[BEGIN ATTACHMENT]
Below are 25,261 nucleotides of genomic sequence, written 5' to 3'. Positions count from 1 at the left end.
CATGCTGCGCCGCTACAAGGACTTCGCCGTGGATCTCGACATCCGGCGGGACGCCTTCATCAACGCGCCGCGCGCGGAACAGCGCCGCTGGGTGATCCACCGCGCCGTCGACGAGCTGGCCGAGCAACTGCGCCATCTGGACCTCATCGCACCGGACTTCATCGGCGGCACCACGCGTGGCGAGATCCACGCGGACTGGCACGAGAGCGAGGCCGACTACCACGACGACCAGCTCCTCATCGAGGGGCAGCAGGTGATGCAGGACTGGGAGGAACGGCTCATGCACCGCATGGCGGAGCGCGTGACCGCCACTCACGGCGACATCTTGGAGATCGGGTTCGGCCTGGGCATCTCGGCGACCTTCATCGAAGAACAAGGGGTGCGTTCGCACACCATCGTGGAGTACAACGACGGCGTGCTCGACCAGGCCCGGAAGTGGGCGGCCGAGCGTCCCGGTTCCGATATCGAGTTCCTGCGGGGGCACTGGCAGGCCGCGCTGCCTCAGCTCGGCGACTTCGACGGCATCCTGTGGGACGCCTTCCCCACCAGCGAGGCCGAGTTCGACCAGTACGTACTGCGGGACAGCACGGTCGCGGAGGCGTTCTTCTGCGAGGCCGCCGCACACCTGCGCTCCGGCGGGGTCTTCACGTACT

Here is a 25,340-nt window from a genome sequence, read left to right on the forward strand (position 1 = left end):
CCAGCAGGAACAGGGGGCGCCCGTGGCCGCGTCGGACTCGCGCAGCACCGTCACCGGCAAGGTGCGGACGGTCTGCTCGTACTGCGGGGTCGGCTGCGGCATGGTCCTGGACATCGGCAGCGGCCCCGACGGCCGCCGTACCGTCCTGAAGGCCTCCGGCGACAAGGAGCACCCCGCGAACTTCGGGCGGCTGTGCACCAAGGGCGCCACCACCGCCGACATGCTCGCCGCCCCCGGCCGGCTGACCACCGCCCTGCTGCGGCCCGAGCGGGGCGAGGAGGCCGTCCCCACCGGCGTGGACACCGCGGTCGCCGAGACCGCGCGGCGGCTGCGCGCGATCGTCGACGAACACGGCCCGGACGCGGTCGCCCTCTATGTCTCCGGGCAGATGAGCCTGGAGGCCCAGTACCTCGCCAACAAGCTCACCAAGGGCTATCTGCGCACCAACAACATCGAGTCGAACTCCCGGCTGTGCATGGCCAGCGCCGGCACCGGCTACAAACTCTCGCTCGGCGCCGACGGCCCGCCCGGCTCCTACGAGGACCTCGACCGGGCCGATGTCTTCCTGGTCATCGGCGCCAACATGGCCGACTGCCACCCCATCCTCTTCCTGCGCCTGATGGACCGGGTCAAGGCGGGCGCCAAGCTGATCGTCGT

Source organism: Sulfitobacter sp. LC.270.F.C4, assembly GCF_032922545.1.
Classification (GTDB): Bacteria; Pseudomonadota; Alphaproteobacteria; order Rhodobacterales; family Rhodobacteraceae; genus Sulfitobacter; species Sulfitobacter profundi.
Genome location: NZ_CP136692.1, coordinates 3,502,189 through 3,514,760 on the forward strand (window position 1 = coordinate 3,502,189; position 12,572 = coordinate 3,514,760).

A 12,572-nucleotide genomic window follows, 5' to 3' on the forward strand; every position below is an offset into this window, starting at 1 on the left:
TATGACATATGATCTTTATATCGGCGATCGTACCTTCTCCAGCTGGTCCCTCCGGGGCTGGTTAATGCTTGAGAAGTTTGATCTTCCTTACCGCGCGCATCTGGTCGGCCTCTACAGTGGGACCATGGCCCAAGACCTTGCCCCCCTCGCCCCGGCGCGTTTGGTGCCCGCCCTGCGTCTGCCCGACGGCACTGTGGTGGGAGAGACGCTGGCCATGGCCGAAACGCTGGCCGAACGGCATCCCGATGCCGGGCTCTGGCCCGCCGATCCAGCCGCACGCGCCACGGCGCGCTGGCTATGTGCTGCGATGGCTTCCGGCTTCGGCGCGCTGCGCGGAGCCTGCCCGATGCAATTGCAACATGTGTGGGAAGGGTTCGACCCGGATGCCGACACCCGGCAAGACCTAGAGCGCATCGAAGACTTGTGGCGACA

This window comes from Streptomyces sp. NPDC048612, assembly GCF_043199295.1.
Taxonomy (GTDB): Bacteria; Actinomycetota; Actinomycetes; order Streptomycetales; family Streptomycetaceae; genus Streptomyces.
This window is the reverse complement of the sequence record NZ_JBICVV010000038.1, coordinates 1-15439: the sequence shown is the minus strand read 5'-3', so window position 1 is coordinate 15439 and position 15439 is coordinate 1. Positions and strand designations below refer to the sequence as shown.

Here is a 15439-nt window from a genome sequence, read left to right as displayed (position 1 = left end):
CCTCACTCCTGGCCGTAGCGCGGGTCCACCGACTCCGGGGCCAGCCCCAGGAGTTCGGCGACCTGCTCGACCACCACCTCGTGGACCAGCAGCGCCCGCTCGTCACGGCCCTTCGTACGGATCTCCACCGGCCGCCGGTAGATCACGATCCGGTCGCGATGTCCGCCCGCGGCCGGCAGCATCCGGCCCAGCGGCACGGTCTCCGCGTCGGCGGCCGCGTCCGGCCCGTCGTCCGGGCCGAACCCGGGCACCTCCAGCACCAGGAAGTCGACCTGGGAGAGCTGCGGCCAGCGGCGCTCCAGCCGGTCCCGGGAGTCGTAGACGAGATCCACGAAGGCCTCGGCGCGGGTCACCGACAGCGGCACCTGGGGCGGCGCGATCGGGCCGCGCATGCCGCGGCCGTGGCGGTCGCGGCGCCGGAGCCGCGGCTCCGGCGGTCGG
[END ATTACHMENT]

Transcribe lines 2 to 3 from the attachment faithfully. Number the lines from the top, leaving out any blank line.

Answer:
CATGCTGCGCCGCTACAAGGACTTCGCCGTGGATCTCGACATCCGGCGGGACGCCTTCATCAACGCGCCGCGCGCGGAACAGCGCCGCTGGGTGATCCACCGCGCCGTCGACGAGCTGGCCGAGCAACTGCGCCATCTGGACCTCATCGCACCGGACTTCATCGGCGGCACCACGCGTGGCGAGATCCACGCGGACTGGCACGAGAGCGAGGCCGACTACCACGACGACCAGCTCCTCATCGAGGGGCAGCAGGTGATGCAGGACTGGGAGGAACGGCTCATGCACCGCATGGCGGAGCGCGTGACCGCCACTCACGGCGACATCTTGGAGATCGGGTTCGGCCTGGGCATCTCGGCGACCTTCATCGAAGAACAAGGGGTGCGTTCGCACACCATCGTGGAGTACAACGACGGCGTGCTCGACCAGGCCCGGAAGTGGGCGGCCGAGCGTCCCGGTTCCGATATCGAGTTCCTGCGGGGGCACTGGCAGGCCGCGCTGCCTCAGCTCGGCGACTTCGACGGCATCCTGTGGGACGCCTTCCCCACCAGCGAGGCCGAGTTCGACCAGTACGTACTGCGGGACAGCACGGTCGCGGAGGCGTTCTTCTGCGAGGCCGCCGCACACCTGCGCTCCGGCGGGGTCTTCACGTACT

Here is a 25,340-nt window from a genome sequence, read left to right on the forward strand (position 1 = left end):